The movie business is a huge, thriving industry. Within that industry are numerous sub-genres, all geared at giving the audience thrills and chills from the comfort of their own home. You will find slasher flicks about knife wielding maniacs, and monster movies like Frankenstein and Dracula. There is also a very specific sub-genre of movies that revolve around zombies. Take a look at some information on zombie movies, what makes them popular, and what some of the prime examples of the genre are.
Zombies are not a new invention or idea. In fact, they have been a part of various cultures for quite some time. Different areas of the world tend to refer to zombies in different ways. Most people are familiar with the classic version based on film. These zombies are ravaging, violent, and very frightening. Some are portrayed as slow but relentless, possessing little speed, reflexes, or motor skills. Instead of physical prowess, they utilize massive numbers of the undead to eventually wear down victims until they can feed.
Other movies approach these monsters in a much more vicious way. They are incredibly fast on their feet. These very quick zombies are much more difficult to deal with compared to the slower version. They are also much more vicious, acting almost rabid. All zombies feed on the flesh of still-living humans. These tales typically begin with a strange or unknown disease or virus, either man-made or natural. It will sweep the globe, infecting massive numbers of people, leaving a few sporadic pockets of non-infected individuals trying to cope with the problem.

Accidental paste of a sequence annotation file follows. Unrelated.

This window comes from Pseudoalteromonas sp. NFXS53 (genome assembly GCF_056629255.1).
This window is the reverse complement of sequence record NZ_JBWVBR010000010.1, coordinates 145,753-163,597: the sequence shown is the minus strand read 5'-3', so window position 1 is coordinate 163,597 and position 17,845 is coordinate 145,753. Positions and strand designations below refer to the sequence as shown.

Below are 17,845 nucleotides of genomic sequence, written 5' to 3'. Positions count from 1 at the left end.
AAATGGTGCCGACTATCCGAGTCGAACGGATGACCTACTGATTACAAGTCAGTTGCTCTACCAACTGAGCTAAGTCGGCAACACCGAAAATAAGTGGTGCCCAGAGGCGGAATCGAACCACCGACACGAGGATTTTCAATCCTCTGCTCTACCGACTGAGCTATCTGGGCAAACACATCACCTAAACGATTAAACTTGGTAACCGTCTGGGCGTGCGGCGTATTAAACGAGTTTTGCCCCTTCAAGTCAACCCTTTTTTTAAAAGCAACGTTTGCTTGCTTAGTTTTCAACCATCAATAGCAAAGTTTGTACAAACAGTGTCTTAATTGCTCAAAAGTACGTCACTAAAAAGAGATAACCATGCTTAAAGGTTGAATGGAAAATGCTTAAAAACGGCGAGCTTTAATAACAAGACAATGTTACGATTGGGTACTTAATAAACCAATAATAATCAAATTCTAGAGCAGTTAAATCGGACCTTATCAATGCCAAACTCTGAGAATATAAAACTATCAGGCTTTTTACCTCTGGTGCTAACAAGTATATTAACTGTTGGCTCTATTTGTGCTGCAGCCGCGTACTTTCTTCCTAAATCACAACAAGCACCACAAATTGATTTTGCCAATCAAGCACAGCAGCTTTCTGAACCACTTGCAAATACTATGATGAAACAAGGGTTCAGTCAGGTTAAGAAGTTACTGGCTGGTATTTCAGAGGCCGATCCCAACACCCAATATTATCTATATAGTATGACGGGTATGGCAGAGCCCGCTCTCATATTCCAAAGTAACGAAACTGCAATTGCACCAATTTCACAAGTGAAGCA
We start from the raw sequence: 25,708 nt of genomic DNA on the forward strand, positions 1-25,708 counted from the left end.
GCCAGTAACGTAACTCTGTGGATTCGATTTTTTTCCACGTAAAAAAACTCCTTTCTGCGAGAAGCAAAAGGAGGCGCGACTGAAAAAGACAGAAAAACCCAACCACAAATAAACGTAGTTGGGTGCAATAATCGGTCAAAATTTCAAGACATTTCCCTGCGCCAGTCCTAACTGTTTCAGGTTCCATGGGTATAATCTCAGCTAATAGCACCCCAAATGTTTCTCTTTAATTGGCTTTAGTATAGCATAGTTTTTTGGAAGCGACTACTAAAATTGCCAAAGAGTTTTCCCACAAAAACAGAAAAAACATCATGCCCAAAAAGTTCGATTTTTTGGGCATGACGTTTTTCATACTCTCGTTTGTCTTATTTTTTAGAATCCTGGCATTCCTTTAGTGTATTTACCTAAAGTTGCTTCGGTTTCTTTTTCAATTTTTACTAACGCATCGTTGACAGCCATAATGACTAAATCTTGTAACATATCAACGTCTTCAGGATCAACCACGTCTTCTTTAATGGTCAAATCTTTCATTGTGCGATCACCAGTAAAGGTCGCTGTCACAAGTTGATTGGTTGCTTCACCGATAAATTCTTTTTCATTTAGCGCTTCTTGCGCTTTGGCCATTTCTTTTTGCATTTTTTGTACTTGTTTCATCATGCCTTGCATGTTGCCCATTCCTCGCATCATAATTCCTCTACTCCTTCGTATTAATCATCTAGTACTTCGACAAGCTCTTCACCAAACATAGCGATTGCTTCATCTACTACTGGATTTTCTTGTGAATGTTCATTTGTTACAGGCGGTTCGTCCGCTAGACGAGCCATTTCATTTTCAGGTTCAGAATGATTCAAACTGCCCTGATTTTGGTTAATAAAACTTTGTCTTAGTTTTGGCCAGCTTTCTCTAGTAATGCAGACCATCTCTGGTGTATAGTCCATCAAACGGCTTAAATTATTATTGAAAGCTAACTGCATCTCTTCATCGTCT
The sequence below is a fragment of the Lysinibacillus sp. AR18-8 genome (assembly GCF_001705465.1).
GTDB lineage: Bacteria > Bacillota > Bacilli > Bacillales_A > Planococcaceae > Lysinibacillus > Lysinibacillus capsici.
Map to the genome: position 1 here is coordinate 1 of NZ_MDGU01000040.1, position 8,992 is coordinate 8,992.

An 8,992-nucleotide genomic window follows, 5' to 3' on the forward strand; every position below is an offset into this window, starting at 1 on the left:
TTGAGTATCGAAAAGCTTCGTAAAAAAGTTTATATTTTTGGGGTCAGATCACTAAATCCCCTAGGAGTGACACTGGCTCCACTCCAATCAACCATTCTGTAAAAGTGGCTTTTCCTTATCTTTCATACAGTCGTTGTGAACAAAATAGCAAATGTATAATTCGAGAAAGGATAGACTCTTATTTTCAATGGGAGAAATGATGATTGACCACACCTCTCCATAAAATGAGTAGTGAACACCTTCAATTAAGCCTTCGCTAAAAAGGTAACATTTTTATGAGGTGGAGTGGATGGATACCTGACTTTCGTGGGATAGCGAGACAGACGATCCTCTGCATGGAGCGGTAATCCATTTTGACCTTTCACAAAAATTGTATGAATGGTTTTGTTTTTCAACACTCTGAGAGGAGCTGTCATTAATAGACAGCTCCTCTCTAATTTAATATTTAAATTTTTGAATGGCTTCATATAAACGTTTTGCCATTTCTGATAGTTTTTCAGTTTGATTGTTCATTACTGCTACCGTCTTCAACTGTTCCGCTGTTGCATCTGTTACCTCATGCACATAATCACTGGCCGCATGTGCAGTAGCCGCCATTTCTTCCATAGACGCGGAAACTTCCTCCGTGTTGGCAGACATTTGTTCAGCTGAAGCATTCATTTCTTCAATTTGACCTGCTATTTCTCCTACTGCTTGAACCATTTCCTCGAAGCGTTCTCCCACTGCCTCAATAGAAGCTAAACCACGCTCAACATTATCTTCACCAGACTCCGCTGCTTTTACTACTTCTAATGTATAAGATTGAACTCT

Zombie movies are much more than mindless terror aimed at giving the audience cheap thrills. They are often multi-layered, approaching many social and cultural issues in a somewhat subliminal manner. There are many that have great character development and weave together interesting stories, fueling a very interesting and effective mix of plot elements. For this reason, zombie films must not be written off like the often mindless monsters they portray.
In the early history of zombie films the monsters were considerably different from what we see now. The mindless slaves were a product of voodoo where the lifeless body would be removed from the grave after burial to serve the will of its human master. These ideas on the genre can be found in the 1932 film “White Zombie” as well as the 1943 movie “Revenge of the zombies”.
As these films continued to evolve, the monsters evolved with it. Around 1968, a new take on the zombie genre was developed forever changing our view of these movies. A small budget, black and white film called “Night of the Living Dead” would forever change zombies. Created by George A. Romero, these zombies would become the classic undead, flesh-eating monsters we are familiar with today.
Of course, the evolution of zombies did not stop there. There are many modern films that offer new takes on the genre. In 2002, “28 days later” hit theaters to great critical review and accomplished great thrills along with great directing and execution. “Army of Darkness”, directed by Sam Raimi, is considered a cult classic. There are even comedic takes on these movies with great success, like 2004’s “Shaun of the Dead” and 2009’s “Zombieland”.
Zombie movies are a cornerstone of the horror industry, and they have been for decades. They are ideal in providing fun scares for the audience, but they must not be reduced to mindless fun. They are often very intelligently written and executed, and can approach many interesting cultural issues. If you are in the mood for a frightening, adrenaline-filled experience from your safety of your home, you can’t go wrong with a great zombie flick.